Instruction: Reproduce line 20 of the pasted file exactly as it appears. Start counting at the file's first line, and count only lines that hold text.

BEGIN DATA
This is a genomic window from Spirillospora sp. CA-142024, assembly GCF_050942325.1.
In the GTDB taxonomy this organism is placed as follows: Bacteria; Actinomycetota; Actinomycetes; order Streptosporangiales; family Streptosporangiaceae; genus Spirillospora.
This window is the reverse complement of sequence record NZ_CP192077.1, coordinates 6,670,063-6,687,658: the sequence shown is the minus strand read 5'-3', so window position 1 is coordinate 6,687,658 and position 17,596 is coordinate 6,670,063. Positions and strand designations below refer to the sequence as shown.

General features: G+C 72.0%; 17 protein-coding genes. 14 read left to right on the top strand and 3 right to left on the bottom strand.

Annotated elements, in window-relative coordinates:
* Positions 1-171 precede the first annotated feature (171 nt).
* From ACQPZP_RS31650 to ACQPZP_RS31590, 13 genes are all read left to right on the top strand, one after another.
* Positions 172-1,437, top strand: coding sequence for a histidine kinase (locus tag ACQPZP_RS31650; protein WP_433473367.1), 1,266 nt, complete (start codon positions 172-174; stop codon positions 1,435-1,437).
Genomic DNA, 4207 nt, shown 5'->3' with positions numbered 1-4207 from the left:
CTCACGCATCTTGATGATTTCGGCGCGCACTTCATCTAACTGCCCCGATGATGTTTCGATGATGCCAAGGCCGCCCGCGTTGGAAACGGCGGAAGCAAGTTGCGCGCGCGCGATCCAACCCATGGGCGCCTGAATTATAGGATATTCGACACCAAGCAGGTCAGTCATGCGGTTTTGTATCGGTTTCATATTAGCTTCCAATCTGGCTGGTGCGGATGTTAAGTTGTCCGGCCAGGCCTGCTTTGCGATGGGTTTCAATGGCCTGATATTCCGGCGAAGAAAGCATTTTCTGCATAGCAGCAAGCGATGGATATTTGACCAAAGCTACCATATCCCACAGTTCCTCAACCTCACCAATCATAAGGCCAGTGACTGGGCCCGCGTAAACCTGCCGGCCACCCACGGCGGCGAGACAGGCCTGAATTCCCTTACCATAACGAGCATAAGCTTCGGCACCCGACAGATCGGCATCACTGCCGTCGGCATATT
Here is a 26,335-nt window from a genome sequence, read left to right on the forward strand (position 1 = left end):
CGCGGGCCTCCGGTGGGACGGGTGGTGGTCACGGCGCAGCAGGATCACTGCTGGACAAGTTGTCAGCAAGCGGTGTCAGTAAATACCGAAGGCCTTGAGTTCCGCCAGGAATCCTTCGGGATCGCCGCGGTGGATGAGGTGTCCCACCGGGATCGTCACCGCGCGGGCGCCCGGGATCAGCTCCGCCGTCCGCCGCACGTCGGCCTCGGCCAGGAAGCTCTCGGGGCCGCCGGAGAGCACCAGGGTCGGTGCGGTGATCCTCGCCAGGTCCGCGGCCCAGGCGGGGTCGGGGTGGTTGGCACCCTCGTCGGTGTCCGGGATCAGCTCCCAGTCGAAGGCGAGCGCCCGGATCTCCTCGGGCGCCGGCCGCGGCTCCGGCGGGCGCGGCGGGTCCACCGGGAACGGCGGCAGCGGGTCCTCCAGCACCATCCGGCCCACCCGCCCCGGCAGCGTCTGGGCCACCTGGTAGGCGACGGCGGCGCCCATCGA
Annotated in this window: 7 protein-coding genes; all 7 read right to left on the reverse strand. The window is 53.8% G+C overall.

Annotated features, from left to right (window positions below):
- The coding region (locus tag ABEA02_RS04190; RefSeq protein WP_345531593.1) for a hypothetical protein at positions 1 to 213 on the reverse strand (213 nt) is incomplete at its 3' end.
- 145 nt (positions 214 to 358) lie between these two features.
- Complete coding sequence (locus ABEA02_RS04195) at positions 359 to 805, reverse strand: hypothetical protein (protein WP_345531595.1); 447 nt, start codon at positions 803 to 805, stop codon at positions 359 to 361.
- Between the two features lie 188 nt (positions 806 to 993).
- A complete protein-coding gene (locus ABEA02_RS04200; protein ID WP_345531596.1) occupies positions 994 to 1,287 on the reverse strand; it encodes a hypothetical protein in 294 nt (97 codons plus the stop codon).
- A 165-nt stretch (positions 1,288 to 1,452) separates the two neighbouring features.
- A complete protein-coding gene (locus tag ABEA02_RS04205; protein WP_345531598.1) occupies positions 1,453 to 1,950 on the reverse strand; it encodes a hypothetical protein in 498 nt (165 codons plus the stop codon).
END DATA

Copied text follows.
- A 165-nt stretch (positions 1,288 to 1,452) separates the two neighbouring features.